Enter The Ninja (1981) – A Review

Franco Nero Enter The Ninja 1981 Cannon action movieCole (Franco Nero) is an American ex-military operative who has learned the ancient ways of ninjutsu in Japan. He even gets a rolled scroll license that states he’s now a master of ninjutsu! 

After attaining his status as a ninja, Cole travels to the Philippines to visit his old army buddy Frank (Alex Courtney) and discovers evil forces at work that are harassing him and his wife Mary-Ann (Susan George). A powerful, malicious businessman by the name of Venarius (Christopher George) wants them to sell him their farmland and won’t take no for an answer, and he’s prepared to get his way by threatening Frank and Mary-Ann until they agree. 

Luckily, Cole has learned to use his ninja training for good. He’s prepared to help his friends out and kick the assess of all the baddies that harass them. However, the stakes get raised when the big boss hires another ninja to combat Cole and finish him off once and for all!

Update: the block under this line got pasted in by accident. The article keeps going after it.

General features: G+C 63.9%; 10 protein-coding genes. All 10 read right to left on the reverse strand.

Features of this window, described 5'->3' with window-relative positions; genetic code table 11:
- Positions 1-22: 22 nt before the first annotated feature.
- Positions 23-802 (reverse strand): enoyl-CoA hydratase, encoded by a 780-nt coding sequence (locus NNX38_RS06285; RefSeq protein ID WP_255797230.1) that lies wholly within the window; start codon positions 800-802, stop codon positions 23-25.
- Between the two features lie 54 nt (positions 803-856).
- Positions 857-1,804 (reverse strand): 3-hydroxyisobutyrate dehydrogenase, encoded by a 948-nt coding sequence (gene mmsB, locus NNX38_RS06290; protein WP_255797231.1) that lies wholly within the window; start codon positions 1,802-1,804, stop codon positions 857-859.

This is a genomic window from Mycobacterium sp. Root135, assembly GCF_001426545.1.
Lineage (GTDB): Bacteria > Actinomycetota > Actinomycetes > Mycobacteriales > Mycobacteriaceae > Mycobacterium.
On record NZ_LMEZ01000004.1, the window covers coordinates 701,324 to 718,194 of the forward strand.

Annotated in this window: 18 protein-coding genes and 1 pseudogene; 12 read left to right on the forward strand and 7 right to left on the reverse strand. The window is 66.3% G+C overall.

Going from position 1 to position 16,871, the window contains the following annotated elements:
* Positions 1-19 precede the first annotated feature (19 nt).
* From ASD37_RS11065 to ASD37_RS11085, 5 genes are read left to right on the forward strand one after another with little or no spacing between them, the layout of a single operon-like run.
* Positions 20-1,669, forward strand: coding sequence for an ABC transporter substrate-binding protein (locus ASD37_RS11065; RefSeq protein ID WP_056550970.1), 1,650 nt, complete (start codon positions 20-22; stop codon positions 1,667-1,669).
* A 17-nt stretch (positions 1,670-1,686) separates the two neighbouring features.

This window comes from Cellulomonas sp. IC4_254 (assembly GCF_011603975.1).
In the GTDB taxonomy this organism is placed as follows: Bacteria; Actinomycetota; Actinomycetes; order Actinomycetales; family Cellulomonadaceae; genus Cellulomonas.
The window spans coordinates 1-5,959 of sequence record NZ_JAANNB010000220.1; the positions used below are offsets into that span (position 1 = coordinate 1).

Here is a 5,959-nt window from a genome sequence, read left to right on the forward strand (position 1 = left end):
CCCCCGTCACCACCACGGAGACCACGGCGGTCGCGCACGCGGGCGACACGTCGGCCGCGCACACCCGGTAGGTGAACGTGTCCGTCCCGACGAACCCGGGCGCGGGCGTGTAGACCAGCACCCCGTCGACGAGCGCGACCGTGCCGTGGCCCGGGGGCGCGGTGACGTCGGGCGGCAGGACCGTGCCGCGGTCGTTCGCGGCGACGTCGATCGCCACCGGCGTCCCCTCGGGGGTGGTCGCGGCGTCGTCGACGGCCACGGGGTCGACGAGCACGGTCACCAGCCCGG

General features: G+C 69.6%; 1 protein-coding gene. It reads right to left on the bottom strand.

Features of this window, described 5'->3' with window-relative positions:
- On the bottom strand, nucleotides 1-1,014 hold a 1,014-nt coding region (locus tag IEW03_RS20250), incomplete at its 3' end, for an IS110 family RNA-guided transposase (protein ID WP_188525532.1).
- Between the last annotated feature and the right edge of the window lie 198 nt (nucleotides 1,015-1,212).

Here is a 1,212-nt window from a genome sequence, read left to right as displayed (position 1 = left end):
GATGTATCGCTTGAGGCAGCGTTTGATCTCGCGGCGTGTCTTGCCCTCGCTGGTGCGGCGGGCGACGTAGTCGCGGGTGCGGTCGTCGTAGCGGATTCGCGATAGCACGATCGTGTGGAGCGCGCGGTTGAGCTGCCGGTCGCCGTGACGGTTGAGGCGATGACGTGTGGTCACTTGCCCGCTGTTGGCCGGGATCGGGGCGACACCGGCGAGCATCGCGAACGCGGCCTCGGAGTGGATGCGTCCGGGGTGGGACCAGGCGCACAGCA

Oh we’re hip deep in the Cannon shlock here folks!

Franco Nero Enter The Ninja 1981 Cannon FilmsEnter The Ninja was a Cannon Films production, directed by one of the Cannon maestros himself Menahem Golan. It’s got all the earmarks of a Cannon Film – wonky special effects, bad acting, a cheap budget, zero finesse and a script that probably took about as much time as sitting at a traffic light to write.

No matter how bad they were, I always found the films by Cannon to have a certain charm to them. There’s a surreal enjoyment I get watching how poorly made they are.

It’s a much different reaction I get from watching more modern day wannabe ‘shlock films’, like those Sharknado movies or any of those cheesy SyFy films they churn out. They try so hard to be ‘so bad they’re good’ they just become boring. Their intention is to be cheesy entertainment viewers are meant to laugh at it. They’re like, ‘artificially bad’. 

Whereas with Cannon I feel their low-grade film library is backed with much more earnestness. They actually legitimately attempted to try and get away with convincing audiences this was an exciting movie.